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Running Smart

By: Mariska Van Sprundel,Danny Guinan - translator
Narrated by: Lu Banks
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Summary

Conventional wisdom about running is passed down like folklore (and sometimes contradicts itself): The right kind of shoe prevents injury - or running barefoot, like our prehistoric ancestors, is best; eat a high-fat diet - and also carbo load before a race; running cures depression - but it might be addictive; running can save your life - although it can also destroy your knee cartilage. Often it's hard to know what to believe. In Running Smart, Mariska van Sprundel, a science journalist and recreational runner who has had her fair share of injuries, sets out to explore the science behind such claims.

In her quest, van Sprundel reviews the latest developments in sports science, consults with a variety of experts, and visits a sports lab to have her running technique analyzed. She learns, among other things, that according to evolutionary biology, humans are perfectly adapted to running long distances (even if our hunter-gatherer forebears suffered plenty of injuries); that running sets off a shockwave that spreads from foot to head, which may or may not be absorbed by cushioned shoes; and that a good sports bra controls the ping pong-like movements of a female runner's breasts. She explains how the body burns fuel, the best foods to eat before and after running, and what might cause "runner's high".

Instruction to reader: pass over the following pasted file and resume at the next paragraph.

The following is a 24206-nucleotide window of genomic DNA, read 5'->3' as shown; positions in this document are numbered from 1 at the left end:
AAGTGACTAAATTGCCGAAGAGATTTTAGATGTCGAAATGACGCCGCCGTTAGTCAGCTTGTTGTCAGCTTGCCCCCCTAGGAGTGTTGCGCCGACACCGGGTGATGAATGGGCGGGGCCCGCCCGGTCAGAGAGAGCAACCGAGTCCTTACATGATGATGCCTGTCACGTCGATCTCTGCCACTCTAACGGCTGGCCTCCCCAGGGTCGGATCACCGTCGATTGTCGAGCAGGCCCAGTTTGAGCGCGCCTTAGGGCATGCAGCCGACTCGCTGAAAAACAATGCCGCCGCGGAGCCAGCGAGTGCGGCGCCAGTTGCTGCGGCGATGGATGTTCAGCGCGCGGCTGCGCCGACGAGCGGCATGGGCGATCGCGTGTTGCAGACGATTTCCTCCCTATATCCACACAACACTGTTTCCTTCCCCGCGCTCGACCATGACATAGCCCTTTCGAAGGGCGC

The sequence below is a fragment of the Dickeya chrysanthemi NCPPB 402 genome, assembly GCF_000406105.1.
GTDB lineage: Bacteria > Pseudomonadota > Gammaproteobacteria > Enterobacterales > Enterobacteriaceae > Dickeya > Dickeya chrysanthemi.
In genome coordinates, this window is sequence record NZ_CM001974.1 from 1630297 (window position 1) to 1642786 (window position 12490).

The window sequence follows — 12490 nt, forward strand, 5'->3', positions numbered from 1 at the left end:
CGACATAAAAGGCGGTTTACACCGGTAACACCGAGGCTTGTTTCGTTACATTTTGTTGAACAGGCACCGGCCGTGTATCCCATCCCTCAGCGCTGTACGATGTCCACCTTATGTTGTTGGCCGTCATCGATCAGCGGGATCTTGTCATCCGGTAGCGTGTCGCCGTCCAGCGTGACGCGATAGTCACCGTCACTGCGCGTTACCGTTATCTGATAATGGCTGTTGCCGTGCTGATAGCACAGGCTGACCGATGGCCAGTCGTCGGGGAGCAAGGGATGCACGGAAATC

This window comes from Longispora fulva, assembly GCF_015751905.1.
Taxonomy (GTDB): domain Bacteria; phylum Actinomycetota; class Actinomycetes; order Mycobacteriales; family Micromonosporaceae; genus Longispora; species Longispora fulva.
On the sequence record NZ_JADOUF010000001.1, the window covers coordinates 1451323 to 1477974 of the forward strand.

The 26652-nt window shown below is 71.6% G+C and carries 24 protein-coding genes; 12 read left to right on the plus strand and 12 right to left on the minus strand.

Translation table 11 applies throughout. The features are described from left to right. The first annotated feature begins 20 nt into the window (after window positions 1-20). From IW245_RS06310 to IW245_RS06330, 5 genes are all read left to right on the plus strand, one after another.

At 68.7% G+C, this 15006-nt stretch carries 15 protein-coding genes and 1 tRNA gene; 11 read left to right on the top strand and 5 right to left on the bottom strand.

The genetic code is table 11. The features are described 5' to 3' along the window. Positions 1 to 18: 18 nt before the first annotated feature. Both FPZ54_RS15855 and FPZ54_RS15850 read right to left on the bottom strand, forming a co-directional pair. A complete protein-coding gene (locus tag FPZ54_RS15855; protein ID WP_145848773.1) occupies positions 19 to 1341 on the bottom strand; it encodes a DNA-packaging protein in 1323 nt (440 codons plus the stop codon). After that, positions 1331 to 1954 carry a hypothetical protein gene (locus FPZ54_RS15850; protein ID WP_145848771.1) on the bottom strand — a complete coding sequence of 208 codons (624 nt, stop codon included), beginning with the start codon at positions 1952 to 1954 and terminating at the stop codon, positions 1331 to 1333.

©2018 M. van Sprundel, Amsterdam University Press B.B.; translation copyright 2021 by Massachusetts Institute of Technology (P)2021 Tantor

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  • CalebThomas
  • 04-06-22

Decent for beginners

While there is a lot of emphasis on debunking common running myths using scientific research, the end result is a lot of ambiguity on what’s the best way to improve running form

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  • R. Thune
  • 25-11-21

On the road

I kind of expected more out of this book. Much of what she talks about in this book I had already learned from other sources. There isn't a whole lot new, if one is aware of the running literature. It just feels like the book is a little on the incomplete side. Because she hasn't run marathons, nor has she trained for them, that seems to be a hole in the book that many people would like to know about. The book is fine, but definitely not a complete book delving into the subject. I do feel that the performance is excellent and worth a listen for that alone.